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Greening The Capital
As a new law has just been passed in France that says that all new buildings in commercial zones must have either plants or solar panels on its roof, it is time to reflect on how we too can make our capital city more green; how we can transition to an ethical and sustainable future.
The two pillars of sustainability are energy self-sufficiency and local food production. With the former, it is clear that we will have to dramatically increase our use of renewables, and soon. Old, finite, polluting fuels are on the way out and whatever exactly the time-scale may be, it is clear that the time of energy abundance is coming to an end. Community engagement is key to making sure that we can transition to renewables without losing the comforts of the modern world on which we have come to rely. Agriculture must also change dramatically if we are to sustain a reliable supply of food.
In cities, it is easy to become distanced from where our energy and food come from. We can often have a tendency to think that both food and energy production are not things that happen in a city centre but rather occur somewhere 'out there'. A re-think is required and all around the world cities are rising to the challenge. Cities are moving to the forefront of the charge towards a sustainable future.
In a city, space is often the biggest challenge. But there is a lot of space not currently utilised as it could and should be. This space includes not just the roofs, which can be used for solar panels, living roofs or even food-growing areas but also areas of scrub land and waste ground, public parks, lawns, even city streets. All of these spaces can be made to work better for the use of the whole community and aid efforts to become more self-reliant and sustainable.
Parks can become edible forest gardens, run by and for local people. Verges and edge space can be made to look nicer, yield more, and increase bio-diversity in the city. Those without gardens can share community growing spaces and allotments, while those with even small gardens can use vertical gardening and permaculture techniques to grow fruits and vegetables. We should stop thinking of food production as something that happens outside a city. In the 21st Century, local food production in urban environments will increasingly become familiar and necessary.
Change could begin with civic space, government and public sector buildings before it spreads by example or incentive to individual businesses and homes. Solar panels on all these would be a big step forwards towards energy sufficiency. Tidal hydro and wind farm technologies off the coast would further aid efforts. Activists and politicians can work with community leaders and local people to create a green city that works for all. It is only through this co-operation, and a move towards this radical re-think of our cityscape that true and lasting change for the better can be achieved.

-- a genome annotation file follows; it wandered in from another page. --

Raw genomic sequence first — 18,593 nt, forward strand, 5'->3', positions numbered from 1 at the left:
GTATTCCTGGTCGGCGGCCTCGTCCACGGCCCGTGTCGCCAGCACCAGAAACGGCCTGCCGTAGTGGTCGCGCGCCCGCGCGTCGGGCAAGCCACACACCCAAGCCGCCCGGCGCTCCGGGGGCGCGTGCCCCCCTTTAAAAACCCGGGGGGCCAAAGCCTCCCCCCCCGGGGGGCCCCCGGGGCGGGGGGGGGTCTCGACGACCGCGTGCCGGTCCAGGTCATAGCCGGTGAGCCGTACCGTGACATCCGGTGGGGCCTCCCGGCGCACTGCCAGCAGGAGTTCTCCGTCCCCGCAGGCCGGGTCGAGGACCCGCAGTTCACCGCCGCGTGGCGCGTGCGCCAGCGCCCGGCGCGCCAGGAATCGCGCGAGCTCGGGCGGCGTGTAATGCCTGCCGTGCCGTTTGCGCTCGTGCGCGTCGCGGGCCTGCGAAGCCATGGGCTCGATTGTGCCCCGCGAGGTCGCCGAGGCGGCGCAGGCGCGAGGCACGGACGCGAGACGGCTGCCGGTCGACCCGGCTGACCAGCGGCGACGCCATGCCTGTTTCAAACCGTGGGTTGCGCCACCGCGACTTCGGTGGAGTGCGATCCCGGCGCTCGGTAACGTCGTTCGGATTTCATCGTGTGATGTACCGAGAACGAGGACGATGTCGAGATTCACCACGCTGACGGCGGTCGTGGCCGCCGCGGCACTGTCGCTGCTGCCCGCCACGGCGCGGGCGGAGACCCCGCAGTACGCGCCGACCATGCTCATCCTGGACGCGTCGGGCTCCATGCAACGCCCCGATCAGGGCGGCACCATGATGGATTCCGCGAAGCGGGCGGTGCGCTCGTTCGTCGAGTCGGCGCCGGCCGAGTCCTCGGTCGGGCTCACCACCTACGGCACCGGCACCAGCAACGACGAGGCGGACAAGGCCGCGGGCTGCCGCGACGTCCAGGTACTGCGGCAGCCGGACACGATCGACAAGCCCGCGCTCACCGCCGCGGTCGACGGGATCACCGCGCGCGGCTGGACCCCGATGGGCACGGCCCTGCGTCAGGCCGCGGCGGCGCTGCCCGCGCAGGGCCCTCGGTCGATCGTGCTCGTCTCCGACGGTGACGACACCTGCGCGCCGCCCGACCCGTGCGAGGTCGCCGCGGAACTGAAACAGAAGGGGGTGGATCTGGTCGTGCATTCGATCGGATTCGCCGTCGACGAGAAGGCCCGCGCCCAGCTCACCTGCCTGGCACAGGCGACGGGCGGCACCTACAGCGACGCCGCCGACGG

Paul Clarke, Independent
Greening The Capital
A new law recently passed in France mandates that all new buildings that are built in commercial zones in France must be partially covered in either plants or solar panels.
Green roofs, as they are called, have an isolating effect which helps to reduce the amount of energy needed to heat a building during the winter or cool it in the summer. They are capable of retaining rainwater and reducing problems with runoff, and also offer birds a place to call home in the urban jungle.
French environmental activists originally wanted to pass a law that would make the green roofs cover the entire surface of all new roofs. However, partially covered roofs make for a great start, and are still a huge step in the right direction.
Some say the law that was passed is actually better, as it gives the business owners a chance to install solar panels to help provide the buildings with renewable energy, thereby leaving even less of a footprint.
Green roofs are already very popular in Germany and Australia, as well as Canada’s city of Toronto! This by-law was adopted in 2009, by the city of Toronto which mandated green roofs on all new industrial and residential buildings.
Benefits of Green Roofs
There are so many benefits to green roofs. Here are just a few:
1. Adding natural beauty and major aesthetic improvement to buildings, which in turn increases the investment opportunity.
2. Helping contribute to landfill diversion by prolonging the life of waterproofing membranes, using recycled materials, and prolonging the service of heating, ventilation, and HVAC systems through decreased use.
3. Green roofs assist with storm water management because water is stored by the substrate, then taken up by plants, and thus returned to the atmosphere through transpiration and evaporation. They also retain rainwater and moderate the temperature of the water and act as natural filters for the water that does run off. They delay the time at which runoff occurs, which results in decreased stress on sewer systems during peak periods.
4. The plants on green roofs do a great job of capturing airborne pollutants and other atmospheric deposition. They can also filter noxious gasses.
5. They open up new areas for community gardens, commercial and recreational space in busy cities where this space is generally quite limited.
France is definitely on the right track, but it should be a mandate that all new buildings being built in North America, and even worldwide, adopt this amazing idea to reap all of the potential benefits.
To learn more about green roofs, please click here.Article Source